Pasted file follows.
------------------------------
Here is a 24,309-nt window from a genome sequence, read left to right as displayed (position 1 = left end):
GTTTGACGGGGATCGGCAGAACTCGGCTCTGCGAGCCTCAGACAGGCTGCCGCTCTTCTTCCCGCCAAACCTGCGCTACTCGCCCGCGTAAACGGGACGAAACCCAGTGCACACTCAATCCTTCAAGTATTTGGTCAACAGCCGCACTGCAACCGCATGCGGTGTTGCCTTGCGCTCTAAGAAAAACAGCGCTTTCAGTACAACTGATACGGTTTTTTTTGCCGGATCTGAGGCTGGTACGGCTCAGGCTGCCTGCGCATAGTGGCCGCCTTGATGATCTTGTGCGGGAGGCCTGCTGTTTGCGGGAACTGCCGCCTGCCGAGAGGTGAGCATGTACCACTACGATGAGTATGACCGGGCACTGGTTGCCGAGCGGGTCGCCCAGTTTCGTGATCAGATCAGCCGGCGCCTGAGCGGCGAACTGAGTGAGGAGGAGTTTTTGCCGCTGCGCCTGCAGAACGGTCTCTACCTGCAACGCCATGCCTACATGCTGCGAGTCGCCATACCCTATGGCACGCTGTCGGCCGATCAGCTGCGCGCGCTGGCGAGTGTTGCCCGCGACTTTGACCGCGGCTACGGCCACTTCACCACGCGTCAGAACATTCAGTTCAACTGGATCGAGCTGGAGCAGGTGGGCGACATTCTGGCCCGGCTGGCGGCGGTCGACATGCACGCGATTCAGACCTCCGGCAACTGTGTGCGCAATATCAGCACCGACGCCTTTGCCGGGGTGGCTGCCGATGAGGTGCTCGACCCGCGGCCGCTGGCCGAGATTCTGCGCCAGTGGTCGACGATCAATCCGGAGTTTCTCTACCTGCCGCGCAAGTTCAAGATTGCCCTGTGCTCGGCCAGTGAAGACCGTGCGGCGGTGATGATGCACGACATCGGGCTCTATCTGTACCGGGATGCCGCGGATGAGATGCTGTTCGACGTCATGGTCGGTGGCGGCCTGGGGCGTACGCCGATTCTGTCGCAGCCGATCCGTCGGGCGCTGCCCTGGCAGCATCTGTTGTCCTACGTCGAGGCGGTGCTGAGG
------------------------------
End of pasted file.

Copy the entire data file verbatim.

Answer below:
Here is a 24,309-nt window from a genome sequence, read left to right as displayed (position 1 = left end):
GTTTGACGGGGATCGGCAGAACTCGGCTCTGCGAGCCTCAGACAGGCTGCCGCTCTTCTTCCCGCCAAACCTGCGCTACTCGCCCGCGTAAACGGGACGAAACCCAGTGCACACTCAATCCTTCAAGTATTTGGTCAACAGCCGCACTGCAACCGCATGCGGTGTTGCCTTGCGCTCTAAGAAAAACAGCGCTTTCAGTACAACTGATACGGTTTTTTTTGCCGGATCTGAGGCTGGTACGGCTCAGGCTGCCTGCGCATAGTGGCCGCCTTGATGATCTTGTGCGGGAGGCCTGCTGTTTGCGGGAACTGCCGCCTGCCGAGAGGTGAGCATGTACCACTACGATGAGTATGACCGGGCACTGGTTGCCGAGCGGGTCGCCCAGTTTCGTGATCAGATCAGCCGGCGCCTGAGCGGCGAACTGAGTGAGGAGGAGTTTTTGCCGCTGCGCCTGCAGAACGGTCTCTACCTGCAACGCCATGCCTACATGCTGCGAGTCGCCATACCCTATGGCACGCTGTCGGCCGATCAGCTGCGCGCGCTGGCGAGTGTTGCCCGCGACTTTGACCGCGGCTACGGCCACTTCACCACGCGTCAGAACATTCAGTTCAACTGGATCGAGCTGGAGCAGGTGGGCGACATTCTGGCCCGGCTGGCGGCGGTCGACATGCACGCGATTCAGACCTCCGGCAACTGTGTGCGCAATATCAGCACCGACGCCTTTGCCGGGGTGGCTGCCGATGAGGTGCTCGACCCGCGGCCGCTGGCCGAGATTCTGCGCCAGTGGTCGACGATCAATCCGGAGTTTCTCTACCTGCCGCGCAAGTTCAAGATTGCCCTGTGCTCGGCCAGTGAAGACCGTGCGGCGGTGATGATGCACGACATCGGGCTCTATCTGTACCGGGATGCCGCGGATGAGATGCTGTTCGACGTCATGGTCGGTGGCGGCCTGGGGCGTACGCCGATTCTGTCGCAGCCGATCCGTCGGGCGCTGCCCTGGCAGCATCTGTTGTCCTACGTCGAGGCGGTGCTGAGG